Tuesday, March 03, 2015

TowerJazz Makes IR Sensors for Intel RealSense Cameras

GlobeNewswire: TowerJazz begins mass production of an IR sensor used by Intel in one of its new 3D sensing solutions. Intel chose TowerJazz's 0.11um IS11 process, due to its pixel performance in NIR combined with high speed, high QE and high optical resolution. The unique pixel developed by TowerJazz for Intel is a 3.5um global shutter very fast pixel that allows high QE in NIR, specifically at the scanning laser wavelength with high sensor resolution.

"Partnering with TowerJazz was a part of our success in producing our advanced image sensor for 3D imaging and was a natural choice as they were able to offer the required technical specifications and performance for this breakthrough technology," said Sagi Ben Moshe, Director Depth Camera Engineering, Intel Corporation.

"This collaboration between Intel and TowerJazz was a natural fit. Intel's leadership in this market, combined with our leading technology that provides outstanding pixel performance for near IR 3D imaging, along with the proximity of our Israel fab with Intel Israel, the group developing this technology, was an ideal alignment," said Russell Ellwanger, CEO, TowerJazz. "We are very excited to partner with Intel to produce lifestyle changing technology that will revolutionize the way we interact with devices in both our professional and personal lives. We highly value our business relationship with Intel and look forward to further collaboration on their sensing technology."

"It is truly amazing and thrilling to see our lengthy experience in the imaging field and our own CMOS image sensor technology developed in-house, combined with all of the R&D work we have undertaken for many years come to fruition in such a groundbreaking way," said Dr. Avi Strum, VP and GM, CMOS Image Sensor Business Unit, TowerJazz. "Intel sensing solutions will bring consumers new experiences and will change the way people capture and share 3D images. We are very proud of our work with Intel and our ability to assist them in bringing cutting-edge technologies to market quickly and in high volume."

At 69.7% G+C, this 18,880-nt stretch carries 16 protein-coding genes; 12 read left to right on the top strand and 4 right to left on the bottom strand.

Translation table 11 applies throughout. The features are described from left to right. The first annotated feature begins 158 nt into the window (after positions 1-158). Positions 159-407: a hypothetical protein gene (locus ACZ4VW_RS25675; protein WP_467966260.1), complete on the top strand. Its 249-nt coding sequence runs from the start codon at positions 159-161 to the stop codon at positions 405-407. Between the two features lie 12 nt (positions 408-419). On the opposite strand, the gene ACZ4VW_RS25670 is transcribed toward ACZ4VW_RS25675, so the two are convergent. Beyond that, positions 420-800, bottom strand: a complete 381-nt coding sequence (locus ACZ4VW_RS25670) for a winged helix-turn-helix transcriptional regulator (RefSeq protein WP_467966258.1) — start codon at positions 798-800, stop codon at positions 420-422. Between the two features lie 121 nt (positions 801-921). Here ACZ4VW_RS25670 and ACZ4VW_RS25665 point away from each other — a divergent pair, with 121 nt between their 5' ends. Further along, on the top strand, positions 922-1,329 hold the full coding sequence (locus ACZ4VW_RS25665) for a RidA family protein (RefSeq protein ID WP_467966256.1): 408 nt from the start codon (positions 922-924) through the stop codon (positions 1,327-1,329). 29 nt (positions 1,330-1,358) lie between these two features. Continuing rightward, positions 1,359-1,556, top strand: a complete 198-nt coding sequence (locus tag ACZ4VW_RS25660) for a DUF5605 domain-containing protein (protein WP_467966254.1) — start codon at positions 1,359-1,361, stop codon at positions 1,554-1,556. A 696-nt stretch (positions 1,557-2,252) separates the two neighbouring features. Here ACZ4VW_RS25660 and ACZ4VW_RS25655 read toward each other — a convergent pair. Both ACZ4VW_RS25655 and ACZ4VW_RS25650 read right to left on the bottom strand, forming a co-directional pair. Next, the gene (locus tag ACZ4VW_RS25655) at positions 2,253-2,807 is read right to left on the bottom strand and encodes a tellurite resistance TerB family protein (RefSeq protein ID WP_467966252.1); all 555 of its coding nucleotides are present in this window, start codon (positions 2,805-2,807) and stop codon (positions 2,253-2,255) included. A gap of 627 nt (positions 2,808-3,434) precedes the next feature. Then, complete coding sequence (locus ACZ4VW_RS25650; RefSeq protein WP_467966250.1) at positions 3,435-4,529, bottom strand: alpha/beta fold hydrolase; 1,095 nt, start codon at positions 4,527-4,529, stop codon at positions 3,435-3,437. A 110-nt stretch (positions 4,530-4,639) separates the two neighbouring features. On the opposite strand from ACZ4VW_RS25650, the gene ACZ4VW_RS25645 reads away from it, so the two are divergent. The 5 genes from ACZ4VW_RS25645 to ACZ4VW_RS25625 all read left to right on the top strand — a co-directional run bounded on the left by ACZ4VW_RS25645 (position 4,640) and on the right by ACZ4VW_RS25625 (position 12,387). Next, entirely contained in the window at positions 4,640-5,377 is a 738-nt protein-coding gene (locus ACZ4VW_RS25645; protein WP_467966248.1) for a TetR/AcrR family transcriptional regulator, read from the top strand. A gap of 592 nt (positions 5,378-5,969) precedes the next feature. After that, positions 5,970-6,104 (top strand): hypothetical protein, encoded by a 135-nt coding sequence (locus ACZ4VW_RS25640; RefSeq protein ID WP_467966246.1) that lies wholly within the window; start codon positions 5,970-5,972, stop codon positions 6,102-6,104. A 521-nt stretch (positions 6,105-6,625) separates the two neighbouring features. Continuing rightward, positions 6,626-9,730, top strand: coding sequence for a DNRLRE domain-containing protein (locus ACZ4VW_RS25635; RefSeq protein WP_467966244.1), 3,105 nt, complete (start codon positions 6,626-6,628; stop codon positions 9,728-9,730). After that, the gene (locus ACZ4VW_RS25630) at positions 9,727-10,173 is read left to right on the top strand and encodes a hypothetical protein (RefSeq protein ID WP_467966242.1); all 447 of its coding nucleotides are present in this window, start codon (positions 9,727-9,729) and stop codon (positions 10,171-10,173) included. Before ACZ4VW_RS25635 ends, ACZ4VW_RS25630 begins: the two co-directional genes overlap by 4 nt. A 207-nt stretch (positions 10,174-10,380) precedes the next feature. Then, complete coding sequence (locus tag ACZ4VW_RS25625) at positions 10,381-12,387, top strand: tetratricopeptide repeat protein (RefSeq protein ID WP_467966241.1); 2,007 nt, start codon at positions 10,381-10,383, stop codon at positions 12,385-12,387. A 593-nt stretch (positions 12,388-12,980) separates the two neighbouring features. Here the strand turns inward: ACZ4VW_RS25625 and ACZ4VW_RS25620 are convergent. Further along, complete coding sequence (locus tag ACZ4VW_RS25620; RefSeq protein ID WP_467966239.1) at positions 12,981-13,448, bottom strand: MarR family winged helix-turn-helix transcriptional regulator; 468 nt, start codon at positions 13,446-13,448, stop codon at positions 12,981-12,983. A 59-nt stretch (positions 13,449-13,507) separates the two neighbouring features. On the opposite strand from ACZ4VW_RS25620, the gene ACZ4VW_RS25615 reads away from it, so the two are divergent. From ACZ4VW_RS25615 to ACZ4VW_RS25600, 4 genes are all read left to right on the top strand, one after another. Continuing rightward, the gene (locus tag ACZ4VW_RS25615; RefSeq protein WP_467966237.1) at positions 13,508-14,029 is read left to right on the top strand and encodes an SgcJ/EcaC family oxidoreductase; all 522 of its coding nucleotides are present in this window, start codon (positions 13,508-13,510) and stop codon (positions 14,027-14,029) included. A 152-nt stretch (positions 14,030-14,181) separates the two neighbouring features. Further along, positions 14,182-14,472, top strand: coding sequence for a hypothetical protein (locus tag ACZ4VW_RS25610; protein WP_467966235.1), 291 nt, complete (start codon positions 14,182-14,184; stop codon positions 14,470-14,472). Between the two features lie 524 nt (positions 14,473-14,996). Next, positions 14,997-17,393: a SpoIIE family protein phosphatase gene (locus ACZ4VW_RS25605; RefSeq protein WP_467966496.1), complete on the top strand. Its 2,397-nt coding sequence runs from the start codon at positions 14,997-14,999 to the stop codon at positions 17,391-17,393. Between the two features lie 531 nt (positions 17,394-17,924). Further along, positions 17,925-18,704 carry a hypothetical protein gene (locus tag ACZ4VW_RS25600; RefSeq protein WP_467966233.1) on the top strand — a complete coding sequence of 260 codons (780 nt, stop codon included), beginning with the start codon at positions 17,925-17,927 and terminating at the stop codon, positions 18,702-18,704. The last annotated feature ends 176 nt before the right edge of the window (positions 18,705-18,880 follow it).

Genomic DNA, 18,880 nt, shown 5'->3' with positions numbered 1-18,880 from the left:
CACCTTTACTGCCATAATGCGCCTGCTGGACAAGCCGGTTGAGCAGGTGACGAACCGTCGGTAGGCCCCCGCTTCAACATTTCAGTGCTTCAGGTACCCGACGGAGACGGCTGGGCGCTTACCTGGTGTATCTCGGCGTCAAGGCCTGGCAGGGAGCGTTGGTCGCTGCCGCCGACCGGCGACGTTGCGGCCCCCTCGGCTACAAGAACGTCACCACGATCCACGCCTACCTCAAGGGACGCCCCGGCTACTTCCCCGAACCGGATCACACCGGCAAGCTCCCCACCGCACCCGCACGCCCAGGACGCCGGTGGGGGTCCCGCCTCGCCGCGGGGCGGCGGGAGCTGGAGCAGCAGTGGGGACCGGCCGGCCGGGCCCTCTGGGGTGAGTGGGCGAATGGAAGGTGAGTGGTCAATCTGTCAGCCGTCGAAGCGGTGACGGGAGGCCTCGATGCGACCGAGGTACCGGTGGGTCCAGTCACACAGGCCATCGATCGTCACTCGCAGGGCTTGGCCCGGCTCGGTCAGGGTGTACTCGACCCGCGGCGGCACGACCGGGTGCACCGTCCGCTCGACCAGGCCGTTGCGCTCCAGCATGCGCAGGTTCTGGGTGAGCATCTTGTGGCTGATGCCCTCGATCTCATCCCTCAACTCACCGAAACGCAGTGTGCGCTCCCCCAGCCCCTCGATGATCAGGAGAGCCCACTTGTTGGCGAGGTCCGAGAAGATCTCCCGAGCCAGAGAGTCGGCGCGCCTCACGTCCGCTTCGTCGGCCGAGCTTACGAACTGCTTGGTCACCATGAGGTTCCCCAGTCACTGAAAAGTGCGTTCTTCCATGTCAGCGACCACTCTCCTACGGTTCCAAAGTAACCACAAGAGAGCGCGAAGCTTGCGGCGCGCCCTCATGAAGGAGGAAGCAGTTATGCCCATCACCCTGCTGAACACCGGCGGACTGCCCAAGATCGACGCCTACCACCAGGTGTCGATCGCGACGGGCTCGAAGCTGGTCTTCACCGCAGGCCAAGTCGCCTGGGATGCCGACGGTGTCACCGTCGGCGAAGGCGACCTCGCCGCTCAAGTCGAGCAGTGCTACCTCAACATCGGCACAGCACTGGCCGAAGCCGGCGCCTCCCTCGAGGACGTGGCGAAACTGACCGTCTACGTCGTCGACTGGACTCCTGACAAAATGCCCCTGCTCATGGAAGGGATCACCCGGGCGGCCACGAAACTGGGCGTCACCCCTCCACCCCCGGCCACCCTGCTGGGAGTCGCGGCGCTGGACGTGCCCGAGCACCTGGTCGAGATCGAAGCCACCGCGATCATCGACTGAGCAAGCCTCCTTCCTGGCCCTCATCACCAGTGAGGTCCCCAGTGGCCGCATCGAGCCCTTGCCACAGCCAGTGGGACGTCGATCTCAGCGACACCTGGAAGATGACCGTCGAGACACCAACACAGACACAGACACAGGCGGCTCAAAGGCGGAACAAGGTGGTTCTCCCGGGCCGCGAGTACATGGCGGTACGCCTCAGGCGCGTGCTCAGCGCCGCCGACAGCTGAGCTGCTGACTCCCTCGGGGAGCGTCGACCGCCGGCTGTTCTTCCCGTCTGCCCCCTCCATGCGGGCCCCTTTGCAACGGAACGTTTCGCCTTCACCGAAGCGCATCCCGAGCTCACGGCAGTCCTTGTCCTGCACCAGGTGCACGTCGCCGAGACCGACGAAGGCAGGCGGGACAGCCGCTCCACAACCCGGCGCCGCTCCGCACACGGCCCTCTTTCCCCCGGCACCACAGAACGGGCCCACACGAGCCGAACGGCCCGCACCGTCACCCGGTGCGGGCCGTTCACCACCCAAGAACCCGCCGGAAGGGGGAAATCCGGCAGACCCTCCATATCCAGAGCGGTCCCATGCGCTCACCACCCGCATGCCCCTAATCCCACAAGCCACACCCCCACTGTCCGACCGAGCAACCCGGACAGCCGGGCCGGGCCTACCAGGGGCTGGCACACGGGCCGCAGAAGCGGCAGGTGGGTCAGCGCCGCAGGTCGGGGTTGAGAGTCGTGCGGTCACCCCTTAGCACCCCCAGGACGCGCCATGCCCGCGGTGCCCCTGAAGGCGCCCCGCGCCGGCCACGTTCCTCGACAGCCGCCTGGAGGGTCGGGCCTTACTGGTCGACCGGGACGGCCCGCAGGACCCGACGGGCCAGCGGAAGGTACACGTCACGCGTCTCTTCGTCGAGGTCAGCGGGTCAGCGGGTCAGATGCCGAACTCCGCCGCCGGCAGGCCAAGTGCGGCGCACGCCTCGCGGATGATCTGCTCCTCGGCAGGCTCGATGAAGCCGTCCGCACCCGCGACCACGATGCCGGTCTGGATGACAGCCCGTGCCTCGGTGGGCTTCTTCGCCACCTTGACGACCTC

TowerJazz stock jumped by 7.5% after the announcement:

9 comments:

  1. Is there any concern for customers at Towers since their designs are constantly reviewed by Towers engineers? How can they prevent possible crosstalk?

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    1. Do you see any difference in that respect between TowerJazz and other foundries, such as TSMC, SMIC, Dongbu, etc.?

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    2. "our own CMOS image sensor technology developed in-house"
      "The unique pixel developed by TowerJazz for Intel is a 3.5um global shutter..."

      I didn't see TSMC deveopping pixel design for his customers. I know that UMC had their products before and this has raised a lot of suspicions. Finally they have cut all their products. But at the same TMSC has captured most of the foundry business during period.

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  2. Well said Vladimir. is there any difference really between the foundries? it is not ethical on their part to file patents on ideas which are in the customers' domain area of expertise for they would immediately be under a cloud of suspicion. They should stick to process technologies. We see rehashed ideas frequently from a major foundry with only a name change for the same idea implemented using the same method done earlier by others.

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  3. Which foundry is the lowest cost for 90nm CIS process?

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  4. judging the performance of Intel's Realsense F200 camera I wouldn't rush into buying TowerJazz stocks...

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    1. what is the resolution and frame rate of this camera please ?

      -yang ni

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  5. Beg your pardon, it is not an issue of stealing "older" process IP or re-engineering. The smaller fabs in China are constantly hiring engineers working on projects for US based design houses and doing a "second shift" in the Chinese fab, using stolen IP. This is exactly why Apple has moved to a US fabbed model with its IC vendors, not more than 10% of their production can come from offshore. I say, great move Apple. Samsung should follow suit as should all other US based designers. This is the only way the US and European designers can keep any advantage.

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